Citrus growers could be commercially producing medication-friendly grapefruit within a few years thanks to the work of scientists at the University of Florida’s Citrus Research and Education Center.
Fred Gmitter, a professor of citrus breeding and genetics at the Lake Alfred, Fla., center, published data in the December issue of the journal “Xenobiotica” about a new grapefruit variety. It is scheduled for release in January through the New Variety and Development Management Corp.
A hybrid of a grapefruit and a pummelo, the new variety is known as UF 914, Gmitter said. Initial studies show it is very low in furanocoumarins, which are the compounds in grapefruit that interact with digestive enzymes and cause problems for people taking certain types of medications.
“In science we sometimes benefit from happy accidents,” Gmitter said Dec. 19. “This is one of those times.”
About 15 years ago Gmitter was working with traditional plant breeding techniques to create a pummelo with red flesh. A few years later, Paul Cancalon of the Florida Department of Citrus in Lake Alfred was studying furanocoumarin levels in grapefruit varieties and he found that UF 914 had extremely low levels.
Through additional research Gmitter and Cancalon found that a single gene in the “parent pummelo” was the key to the new grapefruit’s low furanocoumarin level. Gmitter said he wasn’t actually looking for a low-furanocoumarin grapefruit, even though people frequently ask him about the possibility.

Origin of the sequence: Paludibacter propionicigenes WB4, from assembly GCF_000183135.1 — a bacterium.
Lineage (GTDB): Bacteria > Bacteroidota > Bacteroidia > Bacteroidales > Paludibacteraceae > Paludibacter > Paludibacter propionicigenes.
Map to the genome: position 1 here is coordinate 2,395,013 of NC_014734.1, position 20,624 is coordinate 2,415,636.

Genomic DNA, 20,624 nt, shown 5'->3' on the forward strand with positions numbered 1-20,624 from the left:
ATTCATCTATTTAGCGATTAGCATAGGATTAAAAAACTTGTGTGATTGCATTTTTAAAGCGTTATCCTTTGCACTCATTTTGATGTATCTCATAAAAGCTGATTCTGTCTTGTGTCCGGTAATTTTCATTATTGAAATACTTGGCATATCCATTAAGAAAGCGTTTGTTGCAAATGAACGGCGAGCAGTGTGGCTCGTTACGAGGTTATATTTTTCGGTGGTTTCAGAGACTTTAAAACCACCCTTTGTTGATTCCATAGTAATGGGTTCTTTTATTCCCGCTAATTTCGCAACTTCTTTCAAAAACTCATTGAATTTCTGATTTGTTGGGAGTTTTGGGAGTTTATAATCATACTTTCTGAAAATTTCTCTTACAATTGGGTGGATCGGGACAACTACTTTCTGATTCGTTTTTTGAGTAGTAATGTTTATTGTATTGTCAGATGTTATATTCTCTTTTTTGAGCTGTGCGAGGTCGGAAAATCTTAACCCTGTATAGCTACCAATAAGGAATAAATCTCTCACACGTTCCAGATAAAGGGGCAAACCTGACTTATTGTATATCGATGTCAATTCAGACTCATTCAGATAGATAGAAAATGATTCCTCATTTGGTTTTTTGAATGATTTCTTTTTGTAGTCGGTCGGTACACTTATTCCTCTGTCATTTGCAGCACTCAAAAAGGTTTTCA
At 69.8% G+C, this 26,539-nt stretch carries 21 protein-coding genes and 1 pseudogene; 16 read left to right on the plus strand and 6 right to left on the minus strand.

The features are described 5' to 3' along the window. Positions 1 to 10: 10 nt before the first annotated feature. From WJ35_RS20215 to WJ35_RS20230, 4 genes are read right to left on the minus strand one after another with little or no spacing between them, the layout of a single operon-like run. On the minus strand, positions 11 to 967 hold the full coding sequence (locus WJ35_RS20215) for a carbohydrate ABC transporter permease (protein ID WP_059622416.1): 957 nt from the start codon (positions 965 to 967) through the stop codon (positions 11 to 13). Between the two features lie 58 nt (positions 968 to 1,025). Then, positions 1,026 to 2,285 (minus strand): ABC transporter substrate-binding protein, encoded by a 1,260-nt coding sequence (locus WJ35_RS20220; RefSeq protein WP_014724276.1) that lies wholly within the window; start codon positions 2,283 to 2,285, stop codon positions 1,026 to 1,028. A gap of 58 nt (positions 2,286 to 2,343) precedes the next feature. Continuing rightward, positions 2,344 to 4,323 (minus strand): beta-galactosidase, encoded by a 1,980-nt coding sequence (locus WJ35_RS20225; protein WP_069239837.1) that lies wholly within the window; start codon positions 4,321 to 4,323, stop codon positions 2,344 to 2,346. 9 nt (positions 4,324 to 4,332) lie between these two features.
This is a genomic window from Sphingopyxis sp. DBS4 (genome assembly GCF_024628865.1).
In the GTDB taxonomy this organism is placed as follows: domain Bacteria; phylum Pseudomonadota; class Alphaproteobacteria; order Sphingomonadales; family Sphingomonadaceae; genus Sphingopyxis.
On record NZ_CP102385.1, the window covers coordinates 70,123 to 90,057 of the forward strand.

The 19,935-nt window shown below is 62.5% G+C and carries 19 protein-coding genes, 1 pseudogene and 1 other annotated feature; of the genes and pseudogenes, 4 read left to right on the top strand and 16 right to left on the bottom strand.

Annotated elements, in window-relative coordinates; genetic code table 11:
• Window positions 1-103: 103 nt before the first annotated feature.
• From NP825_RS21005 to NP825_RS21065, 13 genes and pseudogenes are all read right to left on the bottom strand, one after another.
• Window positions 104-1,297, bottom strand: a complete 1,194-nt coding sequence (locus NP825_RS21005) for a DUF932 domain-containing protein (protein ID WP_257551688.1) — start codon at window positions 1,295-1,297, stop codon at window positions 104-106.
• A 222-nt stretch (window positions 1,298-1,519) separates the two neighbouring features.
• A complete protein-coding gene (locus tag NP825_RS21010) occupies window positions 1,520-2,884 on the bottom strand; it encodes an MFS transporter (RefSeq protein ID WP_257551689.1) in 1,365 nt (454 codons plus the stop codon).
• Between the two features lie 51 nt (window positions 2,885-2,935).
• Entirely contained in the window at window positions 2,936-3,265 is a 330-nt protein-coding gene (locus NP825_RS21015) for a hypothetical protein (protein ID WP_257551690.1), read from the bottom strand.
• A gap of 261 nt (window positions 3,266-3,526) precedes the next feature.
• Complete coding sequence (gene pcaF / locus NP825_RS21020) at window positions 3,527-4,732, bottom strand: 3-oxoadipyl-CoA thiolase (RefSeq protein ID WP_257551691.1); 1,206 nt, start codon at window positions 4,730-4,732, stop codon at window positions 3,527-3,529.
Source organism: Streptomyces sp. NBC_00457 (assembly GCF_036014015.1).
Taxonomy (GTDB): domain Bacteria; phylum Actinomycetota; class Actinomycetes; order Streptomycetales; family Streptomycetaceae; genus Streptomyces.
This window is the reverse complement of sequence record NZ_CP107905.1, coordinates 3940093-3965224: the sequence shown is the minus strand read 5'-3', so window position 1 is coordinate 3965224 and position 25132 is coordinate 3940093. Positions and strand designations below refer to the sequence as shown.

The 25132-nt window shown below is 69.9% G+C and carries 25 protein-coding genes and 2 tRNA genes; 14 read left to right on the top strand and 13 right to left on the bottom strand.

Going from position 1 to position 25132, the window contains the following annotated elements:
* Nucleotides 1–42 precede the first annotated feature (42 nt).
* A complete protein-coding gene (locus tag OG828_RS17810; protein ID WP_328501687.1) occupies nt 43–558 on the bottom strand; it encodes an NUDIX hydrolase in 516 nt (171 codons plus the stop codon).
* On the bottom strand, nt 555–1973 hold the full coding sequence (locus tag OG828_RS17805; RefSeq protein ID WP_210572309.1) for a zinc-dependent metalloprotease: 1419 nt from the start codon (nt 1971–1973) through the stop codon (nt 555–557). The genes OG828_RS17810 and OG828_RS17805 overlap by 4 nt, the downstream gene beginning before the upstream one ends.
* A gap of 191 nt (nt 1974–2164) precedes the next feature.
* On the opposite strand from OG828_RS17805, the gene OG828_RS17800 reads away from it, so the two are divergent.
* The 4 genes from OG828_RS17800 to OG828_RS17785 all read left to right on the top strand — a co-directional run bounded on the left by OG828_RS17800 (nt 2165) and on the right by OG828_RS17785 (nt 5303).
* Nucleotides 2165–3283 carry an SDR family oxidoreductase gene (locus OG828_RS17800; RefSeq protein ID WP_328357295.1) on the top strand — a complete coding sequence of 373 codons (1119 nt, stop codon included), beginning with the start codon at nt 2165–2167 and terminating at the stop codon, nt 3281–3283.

“I can’t tell you how many times I’ll be talking to people and they tell me that they love grapefruit and ate it all their lives, until they had to start taking certain medications,” Gmitter said.
“We have tested this juice on human cell cultures and found very little effect on the enzymes. We can’t say it’s safe, yet, but we are ready for human clinical trials.”
Gmitter said those trials will take outside funding that has not yet materialized. However, he is hopeful that the Florida citrus community will step up. He stressed that the variety is not genetically modified, but merely the product of cross breeding.
The new variety has already proved popular with consumers in focus study research in Atlanta. Gmitter said the focus groups included people who said they didn’t like grapefruit and others who said they did. Both groups said they liked the taste of the new UF 914 variety.
The new variety is slightly bigger and has a little thicker rind than traditional grapefruit, Gmitter said. It is also easier to peel. It will be released through a licensing program to nurseries in early 2013. Gmitter said it could be in commercial production and on grocery store shelves in as little as five years.